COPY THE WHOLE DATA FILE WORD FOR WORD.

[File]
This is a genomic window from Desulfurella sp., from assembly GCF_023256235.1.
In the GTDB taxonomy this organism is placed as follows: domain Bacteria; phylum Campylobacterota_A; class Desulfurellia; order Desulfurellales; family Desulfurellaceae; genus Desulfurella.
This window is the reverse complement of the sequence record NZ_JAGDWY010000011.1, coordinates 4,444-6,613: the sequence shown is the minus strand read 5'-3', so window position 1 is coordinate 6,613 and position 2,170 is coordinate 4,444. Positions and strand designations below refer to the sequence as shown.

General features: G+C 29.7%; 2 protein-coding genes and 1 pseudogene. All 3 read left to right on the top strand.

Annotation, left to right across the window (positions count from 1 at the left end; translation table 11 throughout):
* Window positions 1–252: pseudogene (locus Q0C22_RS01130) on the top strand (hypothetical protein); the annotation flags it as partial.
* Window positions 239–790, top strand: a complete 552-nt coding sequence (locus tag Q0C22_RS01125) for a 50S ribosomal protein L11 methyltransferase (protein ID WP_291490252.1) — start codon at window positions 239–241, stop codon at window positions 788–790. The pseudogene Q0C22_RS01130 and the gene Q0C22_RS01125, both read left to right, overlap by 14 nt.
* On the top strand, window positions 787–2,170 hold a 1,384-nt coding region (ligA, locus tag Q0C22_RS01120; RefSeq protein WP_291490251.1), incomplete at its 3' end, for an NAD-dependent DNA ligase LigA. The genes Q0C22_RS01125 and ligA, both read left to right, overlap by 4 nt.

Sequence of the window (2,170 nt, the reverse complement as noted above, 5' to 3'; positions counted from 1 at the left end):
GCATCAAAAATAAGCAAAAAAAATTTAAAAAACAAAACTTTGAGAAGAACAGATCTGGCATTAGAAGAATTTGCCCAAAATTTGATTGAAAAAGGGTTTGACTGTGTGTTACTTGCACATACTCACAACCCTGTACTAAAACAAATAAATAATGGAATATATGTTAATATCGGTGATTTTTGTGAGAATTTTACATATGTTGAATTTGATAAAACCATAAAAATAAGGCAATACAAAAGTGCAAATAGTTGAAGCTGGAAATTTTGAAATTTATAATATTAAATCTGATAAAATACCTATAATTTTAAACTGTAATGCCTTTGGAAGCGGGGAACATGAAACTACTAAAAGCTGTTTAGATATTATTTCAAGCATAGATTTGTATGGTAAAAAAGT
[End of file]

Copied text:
This is a genomic window from Desulfurella sp., from assembly GCF_023256235.1.
In the GTDB taxonomy this organism is placed as follows: domain Bacteria; phylum Campylobacterota_A; class Desulfurellia; order Desulfurellales; family Desulfurellaceae; genus Desulfurella.
This window is the reverse complement of the sequence record NZ_JAGDWY010000011.1, coordinates 4,444-6,613: the sequence shown is the minus strand read 5'-3', so window position 1 is coordinate 6,613 and position 2,170 is coordinate 4,444. Positions and strand designations below refer to the sequence as shown.

General features: G+C 29.7%; 2 protein-coding genes and 1 pseudogene. All 3 read left to right on the top strand.

Annotation, left to right across the window (positions count from 1 at the left end; translation table 11 throughout):
* Window positions 1–252: pseudogene (locus Q0C22_RS01130) on the top strand (hypothetical protein); the annotation flags it as partial.
* Window positions 239–790, top strand: a complete 552-nt coding sequence (locus tag Q0C22_RS01125) for a 50S ribosomal protein L11 methyltransferase (protein ID WP_291490252.1) — start codon at window positions 239–241, stop codon at window positions 788–790. The pseudogene Q0C22_RS01130 and the gene Q0C22_RS01125, both read left to right, overlap by 14 nt.
* On the top strand, window positions 787–2,170 hold a 1,384-nt coding region (ligA, locus tag Q0C22_RS01120; RefSeq protein WP_291490251.1), incomplete at its 3' end, for an NAD-dependent DNA ligase LigA. The genes Q0C22_RS01125 and ligA, both read left to right, overlap by 4 nt.

Sequence of the window (2,170 nt, the reverse complement as noted above, 5' to 3'; positions counted from 1 at the left end):
GCATCAAAAATAAGCAAAAAAAATTTAAAAAACAAAACTTTGAGAAGAACAGATCTGGCATTAGAAGAATTTGCCCAAAATTTGATTGAAAAAGGGTTTGACTGTGTGTTACTTGCACATACTCACAACCCTGTACTAAAACAAATAAATAATGGAATATATGTTAATATCGGTGATTTTTGTGAGAATTTTACATATGTTGAATTTGATAAAACCATAAAAATAAGGCAATACAAAAGTGCAAATAGTTGAAGCTGGAAATTTTGAAATTTATAATATTAAATCTGATAAAATACCTATAATTTTAAACTGTAATGCCTTTGGAAGCGGGGAACATGAAACTACTAAAAGCTGTTTAGATATTATTTCAAGCATAGATTTGTATGGTAAAAAAGT